If you had to describe your music/style in a sentence, what would you say?
A collection of maudlin odes to the world’s impending annihilation.

How did you get into music?
I was raised by West Derby’s very own Von Trapp family where being a musician wasn’t a choice. As for the band, I started rehearsing with a short-lived boy band some years ago and Liam just started showing up and honestly just hasn’t left since. As for Eoghan, we were looking for a drummer who could play for longer than four bars without doing some ridiculous, Spinal Tap fill and he was the only one we could find.

What’s the latest song/EP/album you have you – and what does it say about you?
We haven’t released any music as yet and it says that we’re not very organised.

Did you have any particular artists in mind as an influence when you started out? What about them do you think you’ve taken into your music?
The Fall, The Birthday Party and The Gun Club have been mainstays of the Jinxy jukebox since we started. From them we’ve taken countless riffs, the odd bass line and probably a few lyrics here and there. So, cheers fellas – see you in court.

Do you feel a responsibility to respond to current affairs or contemporary situations through your music?
The current political climate being the shitshow that it is, I think it’s impossible to ignore. Taking into account the mutants that are the running the show, I don’t think any of our music is political out of responsibility, it’s more a case of shooting fish in a barrel. When the world inevitably reverts back to less tiny-handed, lizard-in-human-costume politicians, then our music may in turn become less political.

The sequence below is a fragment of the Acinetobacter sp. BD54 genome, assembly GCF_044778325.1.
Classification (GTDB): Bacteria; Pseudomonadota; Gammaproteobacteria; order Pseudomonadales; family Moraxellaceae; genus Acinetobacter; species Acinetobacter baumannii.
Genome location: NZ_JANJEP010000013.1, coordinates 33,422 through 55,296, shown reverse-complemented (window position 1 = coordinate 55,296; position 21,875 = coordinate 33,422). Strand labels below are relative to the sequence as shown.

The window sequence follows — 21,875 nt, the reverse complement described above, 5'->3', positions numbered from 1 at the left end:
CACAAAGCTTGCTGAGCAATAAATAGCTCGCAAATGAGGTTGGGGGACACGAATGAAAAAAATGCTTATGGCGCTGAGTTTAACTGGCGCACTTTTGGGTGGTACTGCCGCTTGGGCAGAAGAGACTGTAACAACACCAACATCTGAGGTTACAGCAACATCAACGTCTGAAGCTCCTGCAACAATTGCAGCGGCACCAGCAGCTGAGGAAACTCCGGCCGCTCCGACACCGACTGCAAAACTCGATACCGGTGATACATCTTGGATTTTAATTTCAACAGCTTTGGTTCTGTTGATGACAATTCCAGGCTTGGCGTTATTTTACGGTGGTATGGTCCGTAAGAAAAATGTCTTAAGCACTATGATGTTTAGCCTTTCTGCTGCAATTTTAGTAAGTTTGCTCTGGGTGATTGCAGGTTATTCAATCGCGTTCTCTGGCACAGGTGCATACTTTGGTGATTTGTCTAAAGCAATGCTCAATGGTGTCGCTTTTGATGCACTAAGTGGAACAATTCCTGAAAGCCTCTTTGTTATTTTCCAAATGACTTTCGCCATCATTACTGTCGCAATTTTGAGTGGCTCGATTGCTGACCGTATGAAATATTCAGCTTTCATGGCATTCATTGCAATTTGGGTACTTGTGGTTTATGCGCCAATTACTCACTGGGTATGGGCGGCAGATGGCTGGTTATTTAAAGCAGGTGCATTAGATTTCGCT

"I’d like to think we could have come from anywhere and we would still have made the same music" Josh Miller, Eyesore and The Jinx

How does where you are from affect your writing (if at all)?
I don’t feel our music is particularly indebted to Liverpool past or present. I’d like to think we could have come from anywhere and we would still have made the same music and that’s definitely a good thing. I think the same thing can be said for a lot of the bands kicking around the city at the minute – and that’s probably why Liverpool’s music scene is as healthy as it is.

Would you say there’s a distinction between yourself as a songwriter and as a musician?
Not really, I’m limited with regards to both. The rest of the band are competent musicians, and following our demise have lengthy careers ahead of them backing Jools Holland on the Hootenanny. I, on the other hand, am a fraud, with a knack for telling people what to do.

How do you see your career progressing from where you are now (in an ideal situation)?
At the minute, we haven’t done anything, except for a few local shows, so I’d use the term career lightly. That said, we’re going to release our first track at the beginning of 2018. If people buy it, we might release a few more.

What do you like doing away from music?
I spend an inordinate amount of time in the bath. I take them twice a day, schedule pending.

Why is music important to you?
A philosophical one this, and one which I’m nowhere near intelligent enough to give an answer that can do it any justice. Given we’ve recently started playing shows though, music now provides me with the opportunity to scream all kinds of shite down a microphone without being escorted from the premises.

Can you recommend an artist, band or album that Bido Lito! readers might not have heard?
Triflin’ by Brown Brogues. Best thing to happen to Manchester since The Fall.



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